The final round between Spider-Man and his amazing friends and the Queen comes down to this issue with a promised epilogue in the next issue. Of course there's a handful of "Spider-Island" tie in books also hitting the racks this week, but the main action -- believe it or not -- happens right here.
Dan Slott's first solo adventure into the great big world of Spider-centric events ("Big Time" wasn't quite a full-fledged event, my nitpicking friends) puts a whole lot of action and a high demand for trimming loose ends into this issue. The Queen squares off with Steve Rogers, Peter Parker has a team-up with Kaine, MJ goes webslinging (in a miniskirt?!), and the "Anti-Venom antidote" is pressed into action through unorthodox (but not overly surprising) means. Slott jams a lot into this issue and manages to have fun with it, but overall it feels like damage control more than story advancement.
Humberto Ramos (with inking duo of Victor Olazaba and Karl Kesel) sees the conclusion of this story through, having drawn the six main installments. This issue, like the previous, sees a downward shift in quality and technique from Ramos, as his characters trend more towards "caricature" than "character." The pages are still brimming with the same manic energy Ramos pours into his work, but the lines are sketchier, and some of the compositions are less dynamic. Small panels are not Ramos' forte, and to have so much action occur in as many as eleven panels on one page forces a lot of the action to be deciphered through the dialog, which in turn overburdens some already fit-to-burst pages. This issue provides some damning evidence in the possible effects of working in the "Marvel Style."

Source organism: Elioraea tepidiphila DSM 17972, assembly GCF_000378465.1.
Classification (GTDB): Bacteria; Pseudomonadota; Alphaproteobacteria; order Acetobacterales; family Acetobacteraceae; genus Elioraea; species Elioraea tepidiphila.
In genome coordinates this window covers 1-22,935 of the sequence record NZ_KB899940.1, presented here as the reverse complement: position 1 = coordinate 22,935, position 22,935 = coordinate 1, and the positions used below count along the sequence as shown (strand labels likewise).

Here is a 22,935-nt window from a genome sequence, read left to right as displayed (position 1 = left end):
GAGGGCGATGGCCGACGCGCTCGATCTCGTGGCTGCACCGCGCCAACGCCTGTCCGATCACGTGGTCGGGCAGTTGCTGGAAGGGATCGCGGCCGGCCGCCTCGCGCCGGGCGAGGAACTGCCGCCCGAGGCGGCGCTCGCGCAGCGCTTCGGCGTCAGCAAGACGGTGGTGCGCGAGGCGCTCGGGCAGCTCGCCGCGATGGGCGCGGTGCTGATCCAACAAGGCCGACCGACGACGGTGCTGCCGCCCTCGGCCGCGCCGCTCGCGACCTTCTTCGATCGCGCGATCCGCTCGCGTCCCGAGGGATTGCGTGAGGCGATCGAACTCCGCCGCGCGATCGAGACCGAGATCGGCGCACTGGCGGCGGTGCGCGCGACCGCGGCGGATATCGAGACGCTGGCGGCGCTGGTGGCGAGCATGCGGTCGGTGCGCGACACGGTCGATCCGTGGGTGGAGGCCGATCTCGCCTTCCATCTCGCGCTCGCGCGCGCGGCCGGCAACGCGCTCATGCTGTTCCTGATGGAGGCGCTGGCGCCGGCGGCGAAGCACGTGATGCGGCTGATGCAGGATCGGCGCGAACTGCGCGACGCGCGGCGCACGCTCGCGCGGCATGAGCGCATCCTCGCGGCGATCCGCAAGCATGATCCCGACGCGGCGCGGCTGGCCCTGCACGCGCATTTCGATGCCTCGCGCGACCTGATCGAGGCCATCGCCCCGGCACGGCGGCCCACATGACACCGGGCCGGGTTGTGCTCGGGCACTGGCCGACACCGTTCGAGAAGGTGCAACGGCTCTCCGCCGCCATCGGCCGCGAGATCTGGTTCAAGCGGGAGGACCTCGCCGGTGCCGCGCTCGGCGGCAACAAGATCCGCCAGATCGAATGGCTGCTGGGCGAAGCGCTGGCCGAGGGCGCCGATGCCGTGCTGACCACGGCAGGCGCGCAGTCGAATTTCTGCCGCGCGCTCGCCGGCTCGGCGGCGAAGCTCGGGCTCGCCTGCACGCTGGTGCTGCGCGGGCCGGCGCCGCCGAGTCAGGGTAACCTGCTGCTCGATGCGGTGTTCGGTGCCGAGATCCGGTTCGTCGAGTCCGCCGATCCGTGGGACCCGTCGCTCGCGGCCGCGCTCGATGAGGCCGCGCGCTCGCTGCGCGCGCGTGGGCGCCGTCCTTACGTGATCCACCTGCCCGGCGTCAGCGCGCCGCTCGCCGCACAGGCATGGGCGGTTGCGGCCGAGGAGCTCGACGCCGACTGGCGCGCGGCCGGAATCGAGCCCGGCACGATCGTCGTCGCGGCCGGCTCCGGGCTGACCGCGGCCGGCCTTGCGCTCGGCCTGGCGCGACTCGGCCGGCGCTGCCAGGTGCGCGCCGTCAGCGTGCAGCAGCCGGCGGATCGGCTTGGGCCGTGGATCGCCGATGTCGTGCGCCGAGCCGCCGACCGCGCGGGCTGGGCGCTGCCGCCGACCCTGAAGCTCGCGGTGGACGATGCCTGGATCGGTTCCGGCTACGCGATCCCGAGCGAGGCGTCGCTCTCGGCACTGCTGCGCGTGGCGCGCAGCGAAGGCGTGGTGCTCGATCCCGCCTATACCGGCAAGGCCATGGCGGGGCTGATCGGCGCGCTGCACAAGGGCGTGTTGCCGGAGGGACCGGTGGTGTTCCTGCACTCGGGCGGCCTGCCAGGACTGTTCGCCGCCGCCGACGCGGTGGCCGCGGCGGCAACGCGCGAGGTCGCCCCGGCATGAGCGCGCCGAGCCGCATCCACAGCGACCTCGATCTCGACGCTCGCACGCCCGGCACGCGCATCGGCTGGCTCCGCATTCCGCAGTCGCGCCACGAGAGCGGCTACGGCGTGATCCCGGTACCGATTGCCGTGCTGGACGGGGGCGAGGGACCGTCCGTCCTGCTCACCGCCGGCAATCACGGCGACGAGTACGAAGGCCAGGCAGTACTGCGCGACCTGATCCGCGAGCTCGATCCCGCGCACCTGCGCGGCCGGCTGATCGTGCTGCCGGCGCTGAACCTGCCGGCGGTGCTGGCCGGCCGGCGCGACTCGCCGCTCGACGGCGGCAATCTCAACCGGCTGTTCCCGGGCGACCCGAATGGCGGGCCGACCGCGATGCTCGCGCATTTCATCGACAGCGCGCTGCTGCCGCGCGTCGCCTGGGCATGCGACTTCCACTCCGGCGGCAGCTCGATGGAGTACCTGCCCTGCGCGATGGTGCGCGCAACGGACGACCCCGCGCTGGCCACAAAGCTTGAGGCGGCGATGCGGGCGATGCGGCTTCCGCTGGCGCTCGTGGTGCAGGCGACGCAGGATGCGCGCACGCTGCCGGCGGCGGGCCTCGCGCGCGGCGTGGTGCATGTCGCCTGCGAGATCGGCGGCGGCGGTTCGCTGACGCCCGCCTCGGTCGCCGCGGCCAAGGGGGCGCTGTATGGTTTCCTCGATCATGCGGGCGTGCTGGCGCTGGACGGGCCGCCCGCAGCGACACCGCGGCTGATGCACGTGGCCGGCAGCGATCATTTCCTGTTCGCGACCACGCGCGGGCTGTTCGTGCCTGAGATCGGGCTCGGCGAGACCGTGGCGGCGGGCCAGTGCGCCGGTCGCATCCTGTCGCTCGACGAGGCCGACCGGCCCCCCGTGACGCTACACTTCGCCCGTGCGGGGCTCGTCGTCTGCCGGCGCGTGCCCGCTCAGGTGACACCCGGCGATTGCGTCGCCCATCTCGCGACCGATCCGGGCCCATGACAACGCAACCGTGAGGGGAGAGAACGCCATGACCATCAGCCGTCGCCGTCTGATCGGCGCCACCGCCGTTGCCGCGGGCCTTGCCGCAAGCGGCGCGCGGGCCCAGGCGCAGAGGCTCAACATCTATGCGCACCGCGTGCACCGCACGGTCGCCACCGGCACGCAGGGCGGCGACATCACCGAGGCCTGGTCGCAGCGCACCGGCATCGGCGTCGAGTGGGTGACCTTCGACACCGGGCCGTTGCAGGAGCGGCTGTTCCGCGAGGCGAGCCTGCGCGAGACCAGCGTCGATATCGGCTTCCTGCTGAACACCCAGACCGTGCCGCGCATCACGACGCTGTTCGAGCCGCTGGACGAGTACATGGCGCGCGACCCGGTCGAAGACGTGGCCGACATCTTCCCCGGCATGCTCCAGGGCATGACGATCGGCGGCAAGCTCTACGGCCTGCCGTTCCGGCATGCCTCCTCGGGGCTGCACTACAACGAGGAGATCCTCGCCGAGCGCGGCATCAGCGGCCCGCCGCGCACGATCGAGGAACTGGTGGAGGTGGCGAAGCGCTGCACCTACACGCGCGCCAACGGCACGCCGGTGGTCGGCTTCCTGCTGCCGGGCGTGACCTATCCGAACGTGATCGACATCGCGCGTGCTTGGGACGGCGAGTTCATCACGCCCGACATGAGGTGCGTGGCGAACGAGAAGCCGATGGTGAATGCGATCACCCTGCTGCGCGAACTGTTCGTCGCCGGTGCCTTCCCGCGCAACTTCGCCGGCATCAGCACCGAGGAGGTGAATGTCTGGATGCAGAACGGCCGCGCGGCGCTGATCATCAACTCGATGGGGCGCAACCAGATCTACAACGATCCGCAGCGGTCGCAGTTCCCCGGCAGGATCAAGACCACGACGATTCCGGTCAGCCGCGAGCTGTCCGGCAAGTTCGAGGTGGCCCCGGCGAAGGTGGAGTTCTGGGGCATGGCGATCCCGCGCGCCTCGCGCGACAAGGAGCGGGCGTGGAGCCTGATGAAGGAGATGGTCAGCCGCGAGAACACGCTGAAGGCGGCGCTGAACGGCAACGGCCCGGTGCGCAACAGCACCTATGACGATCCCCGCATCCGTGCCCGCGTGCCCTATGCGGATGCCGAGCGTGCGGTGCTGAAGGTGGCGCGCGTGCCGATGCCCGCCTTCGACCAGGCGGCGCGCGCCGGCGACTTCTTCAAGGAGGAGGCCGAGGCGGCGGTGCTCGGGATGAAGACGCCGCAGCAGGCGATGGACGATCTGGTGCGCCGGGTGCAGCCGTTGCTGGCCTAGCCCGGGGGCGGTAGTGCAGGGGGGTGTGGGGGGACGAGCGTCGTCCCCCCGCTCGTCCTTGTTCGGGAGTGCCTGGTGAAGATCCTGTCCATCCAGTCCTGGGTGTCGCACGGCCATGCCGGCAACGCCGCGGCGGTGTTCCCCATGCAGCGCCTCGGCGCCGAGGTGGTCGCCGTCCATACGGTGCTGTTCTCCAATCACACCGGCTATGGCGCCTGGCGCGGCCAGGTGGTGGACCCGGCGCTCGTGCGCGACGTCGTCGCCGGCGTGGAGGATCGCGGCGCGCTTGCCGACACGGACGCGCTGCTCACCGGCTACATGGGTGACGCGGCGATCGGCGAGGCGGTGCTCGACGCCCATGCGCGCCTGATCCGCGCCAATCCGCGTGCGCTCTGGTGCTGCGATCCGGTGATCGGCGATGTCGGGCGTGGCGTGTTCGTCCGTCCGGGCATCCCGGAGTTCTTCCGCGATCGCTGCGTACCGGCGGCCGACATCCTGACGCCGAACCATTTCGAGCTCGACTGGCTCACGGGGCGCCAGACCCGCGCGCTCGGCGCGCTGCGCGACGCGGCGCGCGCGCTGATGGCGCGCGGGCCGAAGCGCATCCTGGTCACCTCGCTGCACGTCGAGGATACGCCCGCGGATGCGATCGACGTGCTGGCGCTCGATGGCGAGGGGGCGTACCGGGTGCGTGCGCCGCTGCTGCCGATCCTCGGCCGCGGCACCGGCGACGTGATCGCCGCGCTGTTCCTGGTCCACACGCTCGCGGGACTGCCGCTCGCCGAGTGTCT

So there's a pile of cleanup that needs to happen, but this issue spends no time there. This issue unravels the web of wackiness surrounding the Spider-powered people of Manhattan and Spider-Man's desperate pitch to set everything right. It's been a crazy ride, one that didn't hit all the right notes for me, but still managed to tell a story that gave everyone a chance to see Spider-Man as more than just a wisecracking, wall-crawling Webhead. Spider-Man gets to be the hero in his own book, and that makes this gangly, sprawling adventure worthwhile.